California Lottery Winner Guilty of Fraud
The latest news out of the American lottery industry is a tale of fraud from a past winner. A woman from California who won $5.2 million has reportedly now pleaded guilty in a South Dakota federal court to scamming six different people out of their own money.
Judy Carroll of El Cajon, California, and her husband struck a huge jackpot when they won the California Lottery back in 1989. Tax authorities claim that Carroll scammed various people – including one of her friends in South Dakota – out of their money by telling them that the IRS had frozen her assets due to her owing them tax funds.
The California player was originally slapped with a hefty 35 counts of wire fraud. She only pleaded guilty to four of them, as well as one count of tax evasion due to a deal she struck with the prosecutors on the case. Still, she could now be facing many decades in prison, and has also been ordered to pay $1.6 million in restitution to the IRS and her victims.
Canadian Lotto Fraud Also Rife
Over in Canada, lottery-related fraud is nothing new either. In April this year, three participants at a variety store in Burlington were convicted of running an elaborate scam that enabled one of them to fraudulently claim $12.5 million from a winning ticket.
Kenneth Chung and his father, Jun-Chul Chung, were both found guilty of stealing numerous tickets over a period of eight months that ended back in February of 2004. One of the stolen tickets was actually a Super 7 winner, granting the family a massive multi-million jackpot (albeit an illegal one).
While Jun-Chul was convicted of stealing the winning stub, he and his daughter Kathleen were also charged with possessing the stolen ticket and also defrauding the Ontario Lottery and Gaming Corporation (OLG). All three family members were cleared of charges claiming that they had tried to hide their winnings in bank accounts offshore in South Korea.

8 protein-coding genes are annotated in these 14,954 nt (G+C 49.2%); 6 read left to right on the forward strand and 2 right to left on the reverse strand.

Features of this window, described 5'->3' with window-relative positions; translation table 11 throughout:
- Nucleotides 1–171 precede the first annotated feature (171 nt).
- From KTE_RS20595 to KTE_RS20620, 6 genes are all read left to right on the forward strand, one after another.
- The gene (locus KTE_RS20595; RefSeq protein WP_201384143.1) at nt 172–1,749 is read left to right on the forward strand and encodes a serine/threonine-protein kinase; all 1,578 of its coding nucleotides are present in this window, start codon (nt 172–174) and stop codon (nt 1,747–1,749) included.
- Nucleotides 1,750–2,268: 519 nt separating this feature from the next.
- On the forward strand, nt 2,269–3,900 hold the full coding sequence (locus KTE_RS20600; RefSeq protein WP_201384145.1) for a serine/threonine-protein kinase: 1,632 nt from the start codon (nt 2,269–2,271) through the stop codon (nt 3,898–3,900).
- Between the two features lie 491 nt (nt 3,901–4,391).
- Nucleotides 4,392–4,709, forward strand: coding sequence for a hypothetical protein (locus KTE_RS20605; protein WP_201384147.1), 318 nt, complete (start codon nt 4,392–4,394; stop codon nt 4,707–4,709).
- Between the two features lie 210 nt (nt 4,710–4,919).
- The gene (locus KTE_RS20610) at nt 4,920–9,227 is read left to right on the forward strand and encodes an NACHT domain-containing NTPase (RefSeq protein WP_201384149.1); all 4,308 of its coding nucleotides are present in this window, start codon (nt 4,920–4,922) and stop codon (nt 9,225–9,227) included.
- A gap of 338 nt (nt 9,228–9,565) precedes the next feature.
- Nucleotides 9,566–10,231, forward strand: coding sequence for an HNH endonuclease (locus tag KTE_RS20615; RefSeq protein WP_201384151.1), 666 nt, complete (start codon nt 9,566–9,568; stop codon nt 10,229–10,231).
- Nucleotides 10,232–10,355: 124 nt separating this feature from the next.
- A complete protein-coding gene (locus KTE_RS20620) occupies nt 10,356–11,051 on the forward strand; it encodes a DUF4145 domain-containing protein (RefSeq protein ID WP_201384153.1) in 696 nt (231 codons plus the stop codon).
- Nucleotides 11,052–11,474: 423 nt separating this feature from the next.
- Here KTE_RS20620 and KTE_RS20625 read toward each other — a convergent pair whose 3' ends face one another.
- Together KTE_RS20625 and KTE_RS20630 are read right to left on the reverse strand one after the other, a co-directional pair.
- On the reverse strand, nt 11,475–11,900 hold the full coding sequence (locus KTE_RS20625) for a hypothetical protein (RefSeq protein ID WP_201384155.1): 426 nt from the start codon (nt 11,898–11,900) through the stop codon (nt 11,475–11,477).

The Law Catches Up with Fraudsters
CBC’s The Fifth Estate pegged the Chung case as ‘the most shocking example’ of insider fraud wins that was examined by Ontario’s former Ombudsman, Andre Marin. The investigation followed a 2007 report that accused the OLG of turning a blind eye to suspicious retailers that were claiming stolen prizes for themselves. It was shortly after this report that local police launched their own investigation, later arresting the Chungs in 2010.
The police also confiscated many of the family’s assets during the arrest, including five luxury cars, their bank accounts, three commercial properties, two homes, and other personal items like expensive electronics and jewelry that were bought after the win.
There have been plenty of similar scams in every corner of Canada to date as well, showing the lengths to which people will go to get their hands on the jackpots that others can only dream of. Luckily, the law almost always catches up with them eventually…